- Sigourney Weaver: I guess that's one aspect of the film I really didn't understand until we got into it. Personally, I detest guns, and I'm a member of a gun control lobby. So, I'm afraid that I completely underestimated that aspect of ALIENS. But I've used that; I've used my feelings as Ripley's feelings. I know the poster will probably picture me as some sort of Rambolina, but it's not at all important to me to project that kind of image. I don't care whether or not people think I'm 'tough.' (Starlog, August 1986,p37)
- Bobbie Wygant: Towards the end of the movie, Sigourney, I really, I, I was sitting
there and you were doing your number with the gun and all, and I though
Sylvester Stallone is going to be so jealous
Sigourney Weaver: Well, I used to call myself Rambolina when I had to do those scenes, because her, i felt so, well, I think the Yale school of drama certainly didn't prepare me for this you know, but erm, it was interesting
Bobbie Wygant: Were they difficult for you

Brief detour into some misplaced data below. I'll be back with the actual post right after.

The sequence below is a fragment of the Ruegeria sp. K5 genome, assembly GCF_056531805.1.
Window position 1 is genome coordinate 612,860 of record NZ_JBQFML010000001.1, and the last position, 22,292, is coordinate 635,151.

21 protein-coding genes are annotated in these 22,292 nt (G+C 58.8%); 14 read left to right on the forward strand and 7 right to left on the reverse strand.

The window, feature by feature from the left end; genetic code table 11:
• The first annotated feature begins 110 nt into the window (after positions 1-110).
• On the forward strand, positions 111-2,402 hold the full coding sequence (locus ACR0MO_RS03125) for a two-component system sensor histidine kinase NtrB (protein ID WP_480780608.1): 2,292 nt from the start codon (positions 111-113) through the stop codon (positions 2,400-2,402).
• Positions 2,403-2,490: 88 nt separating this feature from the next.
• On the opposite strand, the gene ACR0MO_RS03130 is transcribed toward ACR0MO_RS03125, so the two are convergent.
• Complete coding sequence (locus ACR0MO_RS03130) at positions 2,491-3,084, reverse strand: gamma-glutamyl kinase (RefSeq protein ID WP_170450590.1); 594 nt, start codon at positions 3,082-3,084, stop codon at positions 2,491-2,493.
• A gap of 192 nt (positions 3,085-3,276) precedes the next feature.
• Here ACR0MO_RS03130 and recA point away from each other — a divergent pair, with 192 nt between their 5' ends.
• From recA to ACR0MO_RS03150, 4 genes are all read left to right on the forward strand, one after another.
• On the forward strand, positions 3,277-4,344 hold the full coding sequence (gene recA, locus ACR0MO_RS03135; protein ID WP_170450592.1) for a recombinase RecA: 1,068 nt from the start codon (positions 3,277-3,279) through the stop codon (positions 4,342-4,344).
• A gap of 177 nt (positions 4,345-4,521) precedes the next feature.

Sigourney Weaver: Actually I felt that the actual use of the guns was very difficult for me, I, I had a, I had a sort of anticipated very un, very uncomfortable reaction to shooting and killing things, er, I think would, I'm so glad they were monsters and not people because I think that would have been much much harder, um, but er, I think that's good, I, I mean I sort of try to use that because I don't think Ripley is a violent person, especially after everything that's happened to her, so I think that the decision she finally makes to wreak havoc on the aliens is erm, erm, is sort of a, a, a tiny explosion of madness for a second, you know.